Architect Ludwig Mies van der Rohe embraced the axiom "Less is more" to describe his creation of arranging the numerous forms into objects of extreme simplicity, by attributing every element and detail to serve multiple visual and functional purposes (such as designing a floor to also serve as the radiator, or a massive fireplace to also house the bathroom). Designer Buckminster Fuller adopted the engineer's goal of "Doing more with less", but he focused on engineering rather than aesthetics. A similar sentiment was adopted by industrial designer Dieter Rams' motto, "Less but better".
The maxim "More is More" was brought forth into mass consciousness in 2009 by the American pop recording artist Heidi Montag. "More is More" makes heavy use of synthesizers, specially the auto-tune software to alter Montag's voice. This is the key. "More is More" plays with the fabric of perception. Since the 1970s photographer Alex Webb has been exploring the visual over-load ability of his pictures: "It's not just that that and that exist. It's that that, that, that and that all exist in the same frame. I'm always looking for something more. You take in too much; perhaps it becomes total chaos. I'm always playing along that line: adding something more, yet keeping it short of chaos."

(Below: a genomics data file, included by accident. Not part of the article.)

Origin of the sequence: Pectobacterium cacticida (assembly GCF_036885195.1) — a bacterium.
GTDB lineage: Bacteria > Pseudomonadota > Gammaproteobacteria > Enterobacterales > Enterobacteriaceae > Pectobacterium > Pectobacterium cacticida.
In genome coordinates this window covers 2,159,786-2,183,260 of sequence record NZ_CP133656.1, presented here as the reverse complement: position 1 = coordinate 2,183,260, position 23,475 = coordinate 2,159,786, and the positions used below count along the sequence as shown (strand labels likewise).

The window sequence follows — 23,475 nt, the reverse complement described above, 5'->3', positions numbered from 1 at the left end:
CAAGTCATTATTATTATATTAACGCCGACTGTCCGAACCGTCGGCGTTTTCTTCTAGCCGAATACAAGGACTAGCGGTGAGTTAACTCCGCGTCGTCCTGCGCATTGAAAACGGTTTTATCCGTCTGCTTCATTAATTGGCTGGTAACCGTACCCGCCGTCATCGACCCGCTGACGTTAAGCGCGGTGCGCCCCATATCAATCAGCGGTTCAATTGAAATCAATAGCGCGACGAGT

Hence the Anomaly.
Design can be an expression of extreme ascetic simplicity or it can be an overwhelming experience of shapes, colors and textures. In a trade show booth design it is an expression of that intangible emotional property more commonly known as the brand proposition. Chic Chocolates and Visa are 2 designs expressing the opposite modalites. Both designs are the grand expressions of their brand pshycology.
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Don’t bend; don’t water it down; don’t try to make it logical; don’t edit your own soul according to the fashion. Rather, follow your most intense obsessions mercilessly. Franz Kafka